A bill is working its way through the California state legislature that would allow police agencies to circumvent a recent win in the courts in how sheriffs consider carry permit applications.
The proposal, currently in the state assembly, would allow county sheriffs to establish agreements with local police chiefs to process carry license applications. The practice, which gun rights advocates paint as an unofficial ban on issuing permits by sheriffs, was found illegal by a state court last January.
The California State Sheriffs’ Association bemoaned that victory.
The bill’s sponsor, Assemblyman Mark Stone, D-Scotts Valley, argues that local police may be better acquainted with residents and therefore should take the first crack on denying or approving applicants.
“In these cases, I believe the sheriff and the police chief should be allowed to enter into an agreement just as a police chief currently can enter into an agreement with the sheriff so that the sheriff can handle and process all CCW permits from a city,” Stone said in his author’s statement to the Assembly.
Stone’s measure, AB 1134, would legislate away the court’s finding that local sheriffs should not join in an agreement with police chiefs in their county for the processing of permit applications.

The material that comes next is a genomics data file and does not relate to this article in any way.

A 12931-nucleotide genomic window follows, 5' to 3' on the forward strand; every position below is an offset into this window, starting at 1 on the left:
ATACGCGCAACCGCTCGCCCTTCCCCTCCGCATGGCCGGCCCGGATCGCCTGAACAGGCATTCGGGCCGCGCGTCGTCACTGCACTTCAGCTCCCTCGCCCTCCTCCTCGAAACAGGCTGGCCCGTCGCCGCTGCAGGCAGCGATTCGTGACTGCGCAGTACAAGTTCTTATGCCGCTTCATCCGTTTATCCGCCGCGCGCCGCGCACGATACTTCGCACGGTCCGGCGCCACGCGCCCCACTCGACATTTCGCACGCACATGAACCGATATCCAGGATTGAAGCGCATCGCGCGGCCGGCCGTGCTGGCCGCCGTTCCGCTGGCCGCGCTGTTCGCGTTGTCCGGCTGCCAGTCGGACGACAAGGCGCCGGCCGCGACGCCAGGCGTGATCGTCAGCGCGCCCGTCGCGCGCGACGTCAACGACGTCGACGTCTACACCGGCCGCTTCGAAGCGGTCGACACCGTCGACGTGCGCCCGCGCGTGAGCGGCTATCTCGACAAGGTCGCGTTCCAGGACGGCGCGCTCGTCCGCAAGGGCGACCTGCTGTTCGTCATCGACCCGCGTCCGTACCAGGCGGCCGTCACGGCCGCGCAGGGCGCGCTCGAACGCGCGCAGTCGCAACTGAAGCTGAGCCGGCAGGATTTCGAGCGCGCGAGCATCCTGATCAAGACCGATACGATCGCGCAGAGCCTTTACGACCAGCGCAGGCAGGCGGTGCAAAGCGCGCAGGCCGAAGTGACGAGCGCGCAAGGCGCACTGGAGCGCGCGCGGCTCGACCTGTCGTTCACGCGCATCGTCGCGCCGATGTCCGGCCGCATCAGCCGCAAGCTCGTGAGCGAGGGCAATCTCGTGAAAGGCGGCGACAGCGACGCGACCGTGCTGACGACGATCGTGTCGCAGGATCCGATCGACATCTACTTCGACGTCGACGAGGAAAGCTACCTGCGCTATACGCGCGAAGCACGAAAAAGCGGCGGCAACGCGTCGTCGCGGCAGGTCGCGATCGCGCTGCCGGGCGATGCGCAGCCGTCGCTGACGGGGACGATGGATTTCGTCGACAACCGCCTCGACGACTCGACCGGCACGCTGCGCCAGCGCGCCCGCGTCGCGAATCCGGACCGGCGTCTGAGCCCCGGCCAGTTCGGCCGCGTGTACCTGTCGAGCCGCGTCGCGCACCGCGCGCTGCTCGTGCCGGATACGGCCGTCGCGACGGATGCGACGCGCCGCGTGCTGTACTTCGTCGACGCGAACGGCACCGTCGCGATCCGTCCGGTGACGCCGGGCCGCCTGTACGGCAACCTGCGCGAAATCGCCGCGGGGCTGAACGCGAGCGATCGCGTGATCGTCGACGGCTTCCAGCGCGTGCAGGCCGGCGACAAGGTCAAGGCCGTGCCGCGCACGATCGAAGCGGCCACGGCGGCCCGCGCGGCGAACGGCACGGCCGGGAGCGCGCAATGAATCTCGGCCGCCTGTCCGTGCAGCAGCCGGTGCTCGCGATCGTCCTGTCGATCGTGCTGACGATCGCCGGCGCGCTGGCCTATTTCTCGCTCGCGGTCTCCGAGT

In January, a California Superior Court ordered Los Angeles County Sheriff Lee Baca to consider the applications of those who wanted concealed carry permits without first having the applicant jump through the hoop of applying — and being denied — a permit from their local city police chief. Gun rights advocates that argued Baca’s policy was a de facto ban on handgun carry licenses for LA County residents had filed this case, Lu v. Baca, in 2012.
Pro-gun advocates, to include the Golden State Second Amendment Council, California State Rifle and Pistol Association, and Firearms Policy Council are either watching or actively opposing the pending legislation.
“AB 1134 is really just another way for anti-gun sheriffs to stonewall Second Amendment rights,” Brandon Combs, president of the Firearms Policy Coalition and executive director of the Calguns Foundation, told Guns.com. “This awful bill would let sheriffs force their residents to jump through the administrative hoops of a city they don’t even live in.”
Combs argues that with shall-issue cases like Peruta v. San Diego and Richards v. Prieto in the wings, the state’s sheriffs are scrambling for a way out of their statutory duty to accept and process carry license applications.
“If sheriffs don’t like the responsibility of processing carry license applications, they should just support a bill to consolidate the entire system at the state level like armed guard permits are,” Combs said.
Supporting the measure is the California State Sheriffs’ Association, who similarly stood behind AB 1014, the so-called “Turn in Your Neighbor Bill” authorizing gun violence restraining orders, and SB 808, the “Ghost Gun Bill” last year.
Assembly Bill 1134 is set for testimony in the Public Safety Committee April 7.